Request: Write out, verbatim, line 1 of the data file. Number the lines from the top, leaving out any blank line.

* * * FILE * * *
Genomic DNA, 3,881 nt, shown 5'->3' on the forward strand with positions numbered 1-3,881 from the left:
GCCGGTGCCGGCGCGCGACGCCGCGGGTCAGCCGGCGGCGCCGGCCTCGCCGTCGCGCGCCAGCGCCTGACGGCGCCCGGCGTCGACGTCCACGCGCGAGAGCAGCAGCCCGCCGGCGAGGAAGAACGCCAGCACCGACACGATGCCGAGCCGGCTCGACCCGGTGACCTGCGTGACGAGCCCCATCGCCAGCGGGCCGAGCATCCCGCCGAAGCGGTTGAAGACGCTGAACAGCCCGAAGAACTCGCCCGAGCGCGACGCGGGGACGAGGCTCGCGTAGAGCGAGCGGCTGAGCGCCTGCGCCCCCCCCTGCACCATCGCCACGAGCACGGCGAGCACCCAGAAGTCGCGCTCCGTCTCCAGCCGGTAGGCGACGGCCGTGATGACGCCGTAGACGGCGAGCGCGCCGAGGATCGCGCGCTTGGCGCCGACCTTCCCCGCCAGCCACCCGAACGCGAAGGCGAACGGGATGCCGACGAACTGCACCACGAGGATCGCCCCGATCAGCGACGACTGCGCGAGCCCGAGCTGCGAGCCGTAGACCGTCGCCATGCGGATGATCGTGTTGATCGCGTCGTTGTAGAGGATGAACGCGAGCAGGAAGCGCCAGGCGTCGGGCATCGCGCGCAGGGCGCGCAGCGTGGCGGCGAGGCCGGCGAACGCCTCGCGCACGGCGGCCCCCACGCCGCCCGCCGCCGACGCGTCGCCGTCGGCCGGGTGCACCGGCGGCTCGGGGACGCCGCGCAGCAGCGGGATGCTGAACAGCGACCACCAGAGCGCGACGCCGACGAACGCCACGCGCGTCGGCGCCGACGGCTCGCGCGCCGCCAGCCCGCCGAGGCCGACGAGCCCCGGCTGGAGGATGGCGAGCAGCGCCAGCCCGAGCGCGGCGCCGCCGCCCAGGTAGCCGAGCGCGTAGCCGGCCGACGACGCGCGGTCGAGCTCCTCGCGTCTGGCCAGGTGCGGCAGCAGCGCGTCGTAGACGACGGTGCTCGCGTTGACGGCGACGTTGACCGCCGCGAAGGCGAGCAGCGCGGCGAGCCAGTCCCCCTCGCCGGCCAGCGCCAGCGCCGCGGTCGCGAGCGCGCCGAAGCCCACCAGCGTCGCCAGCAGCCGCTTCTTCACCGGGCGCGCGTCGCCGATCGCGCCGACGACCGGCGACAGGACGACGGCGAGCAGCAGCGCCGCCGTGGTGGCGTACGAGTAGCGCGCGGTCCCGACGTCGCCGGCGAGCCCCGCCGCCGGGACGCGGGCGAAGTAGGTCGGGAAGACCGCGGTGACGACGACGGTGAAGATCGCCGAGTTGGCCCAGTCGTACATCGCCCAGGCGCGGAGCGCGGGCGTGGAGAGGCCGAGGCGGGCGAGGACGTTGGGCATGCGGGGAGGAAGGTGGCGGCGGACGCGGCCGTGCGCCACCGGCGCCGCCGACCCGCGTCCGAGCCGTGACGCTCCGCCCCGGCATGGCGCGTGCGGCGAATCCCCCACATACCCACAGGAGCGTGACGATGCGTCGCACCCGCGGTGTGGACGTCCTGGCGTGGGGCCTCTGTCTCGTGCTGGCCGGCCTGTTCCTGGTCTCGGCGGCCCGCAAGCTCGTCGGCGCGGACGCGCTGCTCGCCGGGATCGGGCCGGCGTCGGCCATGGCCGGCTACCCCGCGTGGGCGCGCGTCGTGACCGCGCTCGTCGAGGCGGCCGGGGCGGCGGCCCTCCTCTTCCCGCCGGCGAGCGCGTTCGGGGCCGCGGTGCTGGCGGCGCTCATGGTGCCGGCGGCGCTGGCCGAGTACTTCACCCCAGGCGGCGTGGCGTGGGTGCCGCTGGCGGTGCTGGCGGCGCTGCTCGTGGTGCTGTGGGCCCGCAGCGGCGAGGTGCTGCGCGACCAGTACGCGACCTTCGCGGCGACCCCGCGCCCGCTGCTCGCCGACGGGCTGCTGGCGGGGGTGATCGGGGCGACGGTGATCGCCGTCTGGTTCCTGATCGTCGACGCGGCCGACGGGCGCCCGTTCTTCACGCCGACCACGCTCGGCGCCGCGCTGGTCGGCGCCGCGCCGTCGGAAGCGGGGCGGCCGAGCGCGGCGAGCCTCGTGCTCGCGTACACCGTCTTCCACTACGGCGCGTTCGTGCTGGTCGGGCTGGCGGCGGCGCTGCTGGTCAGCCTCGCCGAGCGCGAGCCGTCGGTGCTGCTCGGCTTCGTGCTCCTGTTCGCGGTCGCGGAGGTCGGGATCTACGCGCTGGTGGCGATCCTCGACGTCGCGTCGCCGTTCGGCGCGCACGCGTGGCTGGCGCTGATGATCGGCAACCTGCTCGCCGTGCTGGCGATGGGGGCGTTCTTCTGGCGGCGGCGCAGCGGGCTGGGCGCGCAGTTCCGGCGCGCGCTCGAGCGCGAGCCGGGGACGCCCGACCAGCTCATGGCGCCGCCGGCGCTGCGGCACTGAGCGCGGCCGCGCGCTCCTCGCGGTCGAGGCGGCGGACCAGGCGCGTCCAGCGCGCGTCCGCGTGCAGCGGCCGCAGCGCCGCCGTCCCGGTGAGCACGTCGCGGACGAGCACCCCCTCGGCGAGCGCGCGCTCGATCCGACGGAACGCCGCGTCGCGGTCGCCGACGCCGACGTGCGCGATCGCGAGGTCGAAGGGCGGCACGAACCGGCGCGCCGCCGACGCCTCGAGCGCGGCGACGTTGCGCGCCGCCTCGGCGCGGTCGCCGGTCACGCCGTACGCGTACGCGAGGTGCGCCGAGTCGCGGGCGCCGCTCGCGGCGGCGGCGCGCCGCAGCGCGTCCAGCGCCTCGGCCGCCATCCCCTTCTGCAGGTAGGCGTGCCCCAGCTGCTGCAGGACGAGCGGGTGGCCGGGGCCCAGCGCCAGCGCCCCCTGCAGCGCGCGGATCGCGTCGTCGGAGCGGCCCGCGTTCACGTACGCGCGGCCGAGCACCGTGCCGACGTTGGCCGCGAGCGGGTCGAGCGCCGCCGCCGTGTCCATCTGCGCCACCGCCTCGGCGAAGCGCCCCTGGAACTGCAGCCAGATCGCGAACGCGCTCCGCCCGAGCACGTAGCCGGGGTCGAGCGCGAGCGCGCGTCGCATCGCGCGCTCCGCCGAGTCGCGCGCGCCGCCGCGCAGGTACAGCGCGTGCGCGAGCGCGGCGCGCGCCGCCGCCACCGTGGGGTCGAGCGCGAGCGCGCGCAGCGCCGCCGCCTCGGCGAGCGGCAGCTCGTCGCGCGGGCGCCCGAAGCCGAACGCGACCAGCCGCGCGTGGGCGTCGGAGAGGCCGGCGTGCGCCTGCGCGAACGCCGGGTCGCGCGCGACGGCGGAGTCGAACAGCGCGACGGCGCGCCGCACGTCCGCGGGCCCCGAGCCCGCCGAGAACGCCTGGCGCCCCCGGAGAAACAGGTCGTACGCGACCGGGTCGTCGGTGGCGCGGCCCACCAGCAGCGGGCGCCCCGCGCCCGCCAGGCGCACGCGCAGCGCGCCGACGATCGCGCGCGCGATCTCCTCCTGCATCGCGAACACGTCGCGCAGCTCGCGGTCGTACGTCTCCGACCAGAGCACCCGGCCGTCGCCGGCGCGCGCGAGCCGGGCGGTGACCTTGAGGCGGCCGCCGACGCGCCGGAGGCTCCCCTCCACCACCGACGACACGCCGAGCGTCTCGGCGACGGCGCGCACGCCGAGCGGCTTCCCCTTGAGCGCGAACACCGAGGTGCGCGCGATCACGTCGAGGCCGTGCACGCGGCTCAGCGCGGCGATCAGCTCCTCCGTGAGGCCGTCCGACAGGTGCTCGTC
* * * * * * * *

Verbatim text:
Genomic DNA, 3,881 nt, shown 5'->3' on the forward strand with positions numbered 1-3,881 from the left: